Department Chair

Andrew D. Nicholls

Date of Award


Access Control

Open Access

Degree Name

History, M.A.


History and Social Studies Education Department


Andrew D. Nicholls

Department Home page

Andrew D. Nicholls

First Reader

Andrew D. Nicholls

Second Reader

Steve Peraza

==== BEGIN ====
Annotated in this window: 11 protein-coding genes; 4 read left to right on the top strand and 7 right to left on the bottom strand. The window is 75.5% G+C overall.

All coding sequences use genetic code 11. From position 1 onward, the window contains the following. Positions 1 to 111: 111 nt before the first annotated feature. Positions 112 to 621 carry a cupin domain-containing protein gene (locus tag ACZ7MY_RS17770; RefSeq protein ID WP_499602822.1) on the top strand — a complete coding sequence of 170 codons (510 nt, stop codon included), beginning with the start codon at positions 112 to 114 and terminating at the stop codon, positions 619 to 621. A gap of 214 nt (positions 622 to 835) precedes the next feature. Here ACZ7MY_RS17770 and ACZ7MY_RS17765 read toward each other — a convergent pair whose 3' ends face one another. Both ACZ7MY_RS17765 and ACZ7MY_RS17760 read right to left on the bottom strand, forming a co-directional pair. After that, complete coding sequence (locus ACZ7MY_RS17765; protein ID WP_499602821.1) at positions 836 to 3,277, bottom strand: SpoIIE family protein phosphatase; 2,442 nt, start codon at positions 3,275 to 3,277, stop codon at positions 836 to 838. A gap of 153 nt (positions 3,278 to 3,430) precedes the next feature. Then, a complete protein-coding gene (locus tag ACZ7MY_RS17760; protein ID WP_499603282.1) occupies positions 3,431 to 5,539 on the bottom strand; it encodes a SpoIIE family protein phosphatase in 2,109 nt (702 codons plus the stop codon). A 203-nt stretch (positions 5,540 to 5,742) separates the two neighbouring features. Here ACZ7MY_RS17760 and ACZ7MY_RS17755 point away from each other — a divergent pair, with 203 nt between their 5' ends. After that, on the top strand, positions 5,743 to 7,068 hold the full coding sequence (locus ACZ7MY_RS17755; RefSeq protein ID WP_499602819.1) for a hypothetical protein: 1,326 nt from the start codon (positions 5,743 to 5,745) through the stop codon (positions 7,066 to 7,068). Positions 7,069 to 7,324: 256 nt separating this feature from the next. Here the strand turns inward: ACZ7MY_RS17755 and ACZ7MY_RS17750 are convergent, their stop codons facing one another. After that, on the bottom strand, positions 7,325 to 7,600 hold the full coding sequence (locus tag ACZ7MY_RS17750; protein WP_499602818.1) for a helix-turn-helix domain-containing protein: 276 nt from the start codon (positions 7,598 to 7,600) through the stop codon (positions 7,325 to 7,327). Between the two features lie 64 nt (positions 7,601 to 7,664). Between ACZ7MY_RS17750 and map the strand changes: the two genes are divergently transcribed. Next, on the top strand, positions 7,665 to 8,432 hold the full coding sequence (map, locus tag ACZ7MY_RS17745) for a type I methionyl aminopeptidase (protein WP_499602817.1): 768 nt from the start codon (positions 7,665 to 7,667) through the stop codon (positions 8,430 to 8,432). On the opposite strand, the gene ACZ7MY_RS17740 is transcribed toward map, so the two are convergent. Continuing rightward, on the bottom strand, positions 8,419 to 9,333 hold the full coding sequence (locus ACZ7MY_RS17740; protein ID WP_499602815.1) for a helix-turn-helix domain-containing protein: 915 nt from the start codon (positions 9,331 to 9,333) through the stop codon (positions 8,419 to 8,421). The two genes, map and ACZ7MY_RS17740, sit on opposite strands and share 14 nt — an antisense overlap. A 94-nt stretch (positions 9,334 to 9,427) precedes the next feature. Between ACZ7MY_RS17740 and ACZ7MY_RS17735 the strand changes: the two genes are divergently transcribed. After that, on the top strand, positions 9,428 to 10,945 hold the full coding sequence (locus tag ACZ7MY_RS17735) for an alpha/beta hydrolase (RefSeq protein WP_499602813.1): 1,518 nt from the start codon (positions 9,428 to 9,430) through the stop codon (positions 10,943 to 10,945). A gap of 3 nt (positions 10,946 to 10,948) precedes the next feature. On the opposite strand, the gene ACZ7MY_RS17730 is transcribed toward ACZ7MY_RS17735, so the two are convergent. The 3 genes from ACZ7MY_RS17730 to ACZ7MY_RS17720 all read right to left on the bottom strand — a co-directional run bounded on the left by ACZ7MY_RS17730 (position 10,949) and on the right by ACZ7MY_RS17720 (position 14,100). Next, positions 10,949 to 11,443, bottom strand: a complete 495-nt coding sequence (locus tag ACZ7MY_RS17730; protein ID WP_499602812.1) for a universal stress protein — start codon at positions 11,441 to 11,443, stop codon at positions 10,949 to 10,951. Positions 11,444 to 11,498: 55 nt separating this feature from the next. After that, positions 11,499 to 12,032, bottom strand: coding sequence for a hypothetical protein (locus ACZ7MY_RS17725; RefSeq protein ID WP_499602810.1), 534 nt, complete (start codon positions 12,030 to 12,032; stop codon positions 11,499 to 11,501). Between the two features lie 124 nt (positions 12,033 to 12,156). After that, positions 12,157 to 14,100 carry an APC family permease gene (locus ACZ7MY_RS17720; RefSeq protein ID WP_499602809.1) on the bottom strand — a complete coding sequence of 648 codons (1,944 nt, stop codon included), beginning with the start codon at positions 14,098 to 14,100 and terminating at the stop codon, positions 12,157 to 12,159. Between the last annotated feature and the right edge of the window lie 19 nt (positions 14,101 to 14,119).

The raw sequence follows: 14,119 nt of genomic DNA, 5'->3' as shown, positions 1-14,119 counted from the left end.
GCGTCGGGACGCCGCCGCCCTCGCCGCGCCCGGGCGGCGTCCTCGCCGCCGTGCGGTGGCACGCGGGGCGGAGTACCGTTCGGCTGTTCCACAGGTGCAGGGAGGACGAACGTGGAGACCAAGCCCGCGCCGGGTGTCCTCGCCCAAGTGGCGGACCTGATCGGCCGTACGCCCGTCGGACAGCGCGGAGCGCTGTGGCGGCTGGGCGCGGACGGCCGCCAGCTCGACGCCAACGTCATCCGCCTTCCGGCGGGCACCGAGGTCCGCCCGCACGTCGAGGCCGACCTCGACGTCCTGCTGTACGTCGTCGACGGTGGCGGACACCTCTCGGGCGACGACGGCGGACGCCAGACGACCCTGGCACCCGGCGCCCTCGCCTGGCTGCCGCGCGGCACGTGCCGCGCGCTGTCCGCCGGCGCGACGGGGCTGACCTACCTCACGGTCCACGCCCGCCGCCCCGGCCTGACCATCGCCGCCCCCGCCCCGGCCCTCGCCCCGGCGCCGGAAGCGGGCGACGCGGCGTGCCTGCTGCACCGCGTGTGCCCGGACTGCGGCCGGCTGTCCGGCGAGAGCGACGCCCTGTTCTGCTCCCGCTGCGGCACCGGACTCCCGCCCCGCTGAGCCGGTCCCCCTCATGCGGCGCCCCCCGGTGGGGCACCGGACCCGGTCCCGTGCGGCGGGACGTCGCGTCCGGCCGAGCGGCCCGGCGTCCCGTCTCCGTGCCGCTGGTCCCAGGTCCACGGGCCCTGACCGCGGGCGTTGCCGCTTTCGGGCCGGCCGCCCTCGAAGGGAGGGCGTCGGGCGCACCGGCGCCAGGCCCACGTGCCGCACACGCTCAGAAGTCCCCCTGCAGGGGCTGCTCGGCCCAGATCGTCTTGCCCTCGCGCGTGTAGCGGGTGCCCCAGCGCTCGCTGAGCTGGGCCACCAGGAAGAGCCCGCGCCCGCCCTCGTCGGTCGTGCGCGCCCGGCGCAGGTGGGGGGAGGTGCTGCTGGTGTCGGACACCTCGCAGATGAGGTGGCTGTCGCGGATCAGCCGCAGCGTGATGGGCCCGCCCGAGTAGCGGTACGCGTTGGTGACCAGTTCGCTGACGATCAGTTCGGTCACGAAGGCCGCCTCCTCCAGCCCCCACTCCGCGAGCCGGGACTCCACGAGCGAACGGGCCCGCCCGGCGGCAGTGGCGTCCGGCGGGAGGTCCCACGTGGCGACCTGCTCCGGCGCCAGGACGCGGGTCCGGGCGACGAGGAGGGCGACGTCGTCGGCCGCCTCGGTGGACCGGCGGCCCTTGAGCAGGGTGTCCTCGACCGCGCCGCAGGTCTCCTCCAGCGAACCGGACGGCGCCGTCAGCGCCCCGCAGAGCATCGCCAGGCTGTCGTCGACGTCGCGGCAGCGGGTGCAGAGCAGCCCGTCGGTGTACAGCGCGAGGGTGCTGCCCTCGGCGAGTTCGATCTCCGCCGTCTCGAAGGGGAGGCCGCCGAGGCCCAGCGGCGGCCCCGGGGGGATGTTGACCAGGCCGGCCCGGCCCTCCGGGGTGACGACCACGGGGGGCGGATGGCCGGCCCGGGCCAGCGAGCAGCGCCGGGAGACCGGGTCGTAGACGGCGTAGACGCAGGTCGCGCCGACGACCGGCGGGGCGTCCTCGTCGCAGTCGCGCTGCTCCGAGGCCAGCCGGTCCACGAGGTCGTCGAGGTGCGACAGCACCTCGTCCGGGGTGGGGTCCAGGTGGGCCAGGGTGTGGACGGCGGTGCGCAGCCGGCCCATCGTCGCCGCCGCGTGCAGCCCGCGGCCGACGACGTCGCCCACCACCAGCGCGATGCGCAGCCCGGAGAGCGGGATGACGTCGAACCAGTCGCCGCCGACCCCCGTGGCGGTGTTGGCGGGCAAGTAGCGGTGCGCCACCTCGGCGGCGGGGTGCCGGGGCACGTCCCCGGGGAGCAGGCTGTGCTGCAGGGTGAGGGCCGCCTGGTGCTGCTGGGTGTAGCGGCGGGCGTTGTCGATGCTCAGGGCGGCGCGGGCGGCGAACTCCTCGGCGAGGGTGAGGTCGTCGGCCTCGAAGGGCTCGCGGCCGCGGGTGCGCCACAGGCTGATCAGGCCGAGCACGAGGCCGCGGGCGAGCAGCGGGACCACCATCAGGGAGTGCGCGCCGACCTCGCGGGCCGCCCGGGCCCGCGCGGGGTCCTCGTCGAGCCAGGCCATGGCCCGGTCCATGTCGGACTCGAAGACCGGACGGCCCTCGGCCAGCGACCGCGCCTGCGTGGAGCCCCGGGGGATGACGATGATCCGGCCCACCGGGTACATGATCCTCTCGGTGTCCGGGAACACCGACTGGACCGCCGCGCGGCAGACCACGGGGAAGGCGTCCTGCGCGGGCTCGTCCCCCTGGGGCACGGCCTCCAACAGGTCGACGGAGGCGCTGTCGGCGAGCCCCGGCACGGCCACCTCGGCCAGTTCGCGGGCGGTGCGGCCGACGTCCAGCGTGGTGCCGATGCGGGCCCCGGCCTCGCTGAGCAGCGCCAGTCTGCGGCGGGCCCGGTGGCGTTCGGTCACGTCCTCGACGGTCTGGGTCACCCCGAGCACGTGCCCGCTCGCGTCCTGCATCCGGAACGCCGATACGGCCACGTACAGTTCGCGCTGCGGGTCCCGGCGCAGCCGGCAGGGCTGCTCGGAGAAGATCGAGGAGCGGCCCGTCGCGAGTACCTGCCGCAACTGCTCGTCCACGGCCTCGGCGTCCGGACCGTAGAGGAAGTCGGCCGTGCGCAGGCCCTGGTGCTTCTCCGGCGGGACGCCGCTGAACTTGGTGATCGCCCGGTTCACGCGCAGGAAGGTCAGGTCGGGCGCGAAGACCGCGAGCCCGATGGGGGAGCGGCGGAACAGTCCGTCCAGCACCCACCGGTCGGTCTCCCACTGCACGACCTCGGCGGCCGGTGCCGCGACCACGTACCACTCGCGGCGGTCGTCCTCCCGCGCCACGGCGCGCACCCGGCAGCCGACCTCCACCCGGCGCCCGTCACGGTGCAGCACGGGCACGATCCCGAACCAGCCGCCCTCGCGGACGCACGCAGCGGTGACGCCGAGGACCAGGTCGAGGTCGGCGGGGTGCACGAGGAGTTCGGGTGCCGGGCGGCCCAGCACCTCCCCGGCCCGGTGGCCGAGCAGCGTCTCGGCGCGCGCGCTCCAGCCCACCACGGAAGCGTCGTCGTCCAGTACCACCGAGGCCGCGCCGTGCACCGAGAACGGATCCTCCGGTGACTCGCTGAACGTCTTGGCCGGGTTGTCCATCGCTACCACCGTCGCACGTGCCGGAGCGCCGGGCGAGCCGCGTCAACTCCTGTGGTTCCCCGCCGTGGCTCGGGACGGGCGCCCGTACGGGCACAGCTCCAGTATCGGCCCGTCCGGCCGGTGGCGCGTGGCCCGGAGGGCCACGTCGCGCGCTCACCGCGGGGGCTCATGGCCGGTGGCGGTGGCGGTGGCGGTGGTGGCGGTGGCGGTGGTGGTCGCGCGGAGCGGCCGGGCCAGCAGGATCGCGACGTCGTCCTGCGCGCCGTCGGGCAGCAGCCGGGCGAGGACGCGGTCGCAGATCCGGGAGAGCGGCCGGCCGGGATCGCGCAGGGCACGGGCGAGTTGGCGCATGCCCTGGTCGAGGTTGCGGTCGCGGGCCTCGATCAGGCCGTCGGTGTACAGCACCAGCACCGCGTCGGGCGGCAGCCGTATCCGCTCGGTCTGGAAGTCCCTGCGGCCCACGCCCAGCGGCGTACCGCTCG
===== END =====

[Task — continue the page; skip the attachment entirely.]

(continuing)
The Civil Rights Movement, which occurred primarily in the 1950s and 1960s, aimed to acquire justice, equality, and an end to racism and discrimination against Black Americans. In an attempt to do so, Black activists staged protests, walkouts, and boycotts and turned to institutions of education and politics to usher in change. However, the historiography on the Civil Rights Movement focuses on the more prominent events and individuals of the time, for example, Martin Luther King Jr., Rosa Parks, the Civil Rights Act of 1964, and the Voting Rights Act of 1965. The missing components of the historiography include the contributions made by Northern local leaders to the Civil Rights Movement. In particular, Leeland N. Jones Jr. and Claude Clapp are two case studies from Buffalo, New York, who adapted methodologies utilized by civil rights activists to fight for equality in a Northern location. Gathering information from primary and secondary sources, this author intends to highlight the efforts of two Black Buffalonians that fought for civil rights reform in housing policies, politics, and education. This thesis aims to broaden the understanding and include local leaders in the growing historiography of the Civil Rights Movement. The struggle for justice and equality was not contained to the Southern United States but spread across the nation and globe. Leeland Jones and Claude Clapp are just two examples of local leaders advocating to end racism and discrimination in their communities.